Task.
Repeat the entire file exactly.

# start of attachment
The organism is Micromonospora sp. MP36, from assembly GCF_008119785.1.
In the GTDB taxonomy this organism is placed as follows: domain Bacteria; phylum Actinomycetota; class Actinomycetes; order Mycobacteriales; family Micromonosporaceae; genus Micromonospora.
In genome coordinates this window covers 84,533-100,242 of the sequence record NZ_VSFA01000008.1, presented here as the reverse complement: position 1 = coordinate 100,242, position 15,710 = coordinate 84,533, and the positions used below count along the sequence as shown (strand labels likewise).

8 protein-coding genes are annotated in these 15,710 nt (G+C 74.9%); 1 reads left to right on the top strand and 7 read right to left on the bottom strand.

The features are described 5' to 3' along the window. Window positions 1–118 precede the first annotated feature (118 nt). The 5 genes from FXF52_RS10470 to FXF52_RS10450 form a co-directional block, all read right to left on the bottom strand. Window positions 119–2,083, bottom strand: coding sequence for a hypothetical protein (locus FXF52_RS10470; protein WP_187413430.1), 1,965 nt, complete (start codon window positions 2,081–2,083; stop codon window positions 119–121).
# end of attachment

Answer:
The organism is Micromonospora sp. MP36, from assembly GCF_008119785.1.
In the GTDB taxonomy this organism is placed as follows: domain Bacteria; phylum Actinomycetota; class Actinomycetes; order Mycobacteriales; family Micromonosporaceae; genus Micromonospora.
In genome coordinates this window covers 84,533-100,242 of the sequence record NZ_VSFA01000008.1, presented here as the reverse complement: position 1 = coordinate 100,242, position 15,710 = coordinate 84,533, and the positions used below count along the sequence as shown (strand labels likewise).

8 protein-coding genes are annotated in these 15,710 nt (G+C 74.9%); 1 reads left to right on the top strand and 7 read right to left on the bottom strand.

The features are described 5' to 3' along the window. Window positions 1–118 precede the first annotated feature (118 nt). The 5 genes from FXF52_RS10470 to FXF52_RS10450 form a co-directional block, all read right to left on the bottom strand. Window positions 119–2,083, bottom strand: coding sequence for a hypothetical protein (locus FXF52_RS10470; protein WP_187413430.1), 1,965 nt, complete (start codon window positions 2,081–2,083; stop codon window positions 119–121).